The immature male is more white that the immature female. Also, the dark bands on the feathers of the male are narrower, and the immature female has darker and broader band markings on her feathers.

Here is a link that gives some information on identifying immature Snowy Owls.

It won't be long now before the Snowy Owls will be returning to their breeding habitat in the arctic tundra. Snowy Owls like to perch on items in open fields or lake shores and if you're out driving around and hope to see a Snowy Owl look for them on telephone poles, fence posts, roofs of barns, hay bales, garages, etc. They also will sit on a raised hill or mound.

Here is some more information on Snowy Owls. Cornell Guide - Snow Owl

And a link to one of my previous blog posts: Still Looking for Those Elusive Snowy Owls

Another link to one of my blog posts that has more information on Snowy Owls:
Are We There Yet (Feb 2014)

And it's time to think about your spring gardening, too. Time to order and start some seeds. I tried starting seeds several times indoors, but I found out that it's a lot easier to go to the nursery and buy sets. I just don't have the right amount of light, heat, space, or patience to grow seedlings. When I have tried it the seedlings usually get moldy, too leggy, or don't germinate at all. But I admire those who can grow their own flowers and vegetables from seed.

USDA Plant Hardiness Zone Map USDA Plant Hardiness Zone Map

Garden Planting Guide

This is the time of year when you might have the opportunity to see migrating birds. So plan to check out some good birding spots or go for walks in the State Parks and you might find a new species to add to your list.

Good luck birding and spring planting!

Feel free to comment and leave me a note-

Thursday, January 18, 2018

It's A Beautiful Day in the Neighborhood - For Some People

Hi There!

Yes, it's winter now- for those of us in the north country we are used to these cold winds, below zero temperatures, and heavy snowfalls. I really shouldn't say that we are used to them, we just get to the point where we tolerate them and some people don't really tolerate them very well either. (Did I ever tell you my husband loves winter? Probably.)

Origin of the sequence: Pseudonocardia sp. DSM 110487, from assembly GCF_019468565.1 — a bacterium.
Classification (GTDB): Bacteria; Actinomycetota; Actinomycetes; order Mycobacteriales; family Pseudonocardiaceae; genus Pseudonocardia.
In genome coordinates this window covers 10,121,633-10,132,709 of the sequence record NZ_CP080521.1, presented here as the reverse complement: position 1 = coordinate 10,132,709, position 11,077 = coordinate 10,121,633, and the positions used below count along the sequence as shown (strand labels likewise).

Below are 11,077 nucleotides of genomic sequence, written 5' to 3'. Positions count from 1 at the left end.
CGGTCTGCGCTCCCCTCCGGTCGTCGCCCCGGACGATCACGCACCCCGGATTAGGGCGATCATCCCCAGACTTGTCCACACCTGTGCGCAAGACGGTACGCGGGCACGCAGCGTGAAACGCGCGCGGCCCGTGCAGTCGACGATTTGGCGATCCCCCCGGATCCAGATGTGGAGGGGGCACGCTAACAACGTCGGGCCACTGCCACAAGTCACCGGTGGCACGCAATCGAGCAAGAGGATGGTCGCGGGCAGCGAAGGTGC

Occasionally we have January thaws where things start melting and sometimes really fast. In this case, this past weekend it was too fast. Because then you end up with major flooding.

We've had lots of snow up to this point. I mean so far this winter, Mexico, NY, had over 100". We got some snow for Christmas and then after Christmas we got quite a bit more. It was great for snowmobiling, skiing, snowshoeing and other winter activities.  And with our sub zero weather for over a week straight, with no thaws, the area streams and creeks froze up pretty fast. Then the warm jet stream came through and we had above freezing temperatures, almost close to 50 degrees for over 24 hours. Then the rains came. So when that happens it melts the snow significantly and starts to break up the ice in the streams and rivers and when it breaks lose with the current it can cause major damage to shorelines and buildings that line the shores. It also causes problems with peoples basements/houses flooding. Several homes have sump pumps that pump water out of basements when the water table gets high but when it's raining heavy and the snow is melting sometimes the sump pumps can't keep up with the water levels. So then you have flooded basements. During this same time period when it was raining the temperature started dropping so the wets roads, parking lots, sidewalks, etc. start freezing and causing major problems. At this point you never know if the rain is going to turn to sleet, freezing rain or snow. It did turn to snow but we didn't get a significant amount. We were  fortunate that we didn't have freezing rain because that could have caused more problems with everything icing up and possibly causing power outages.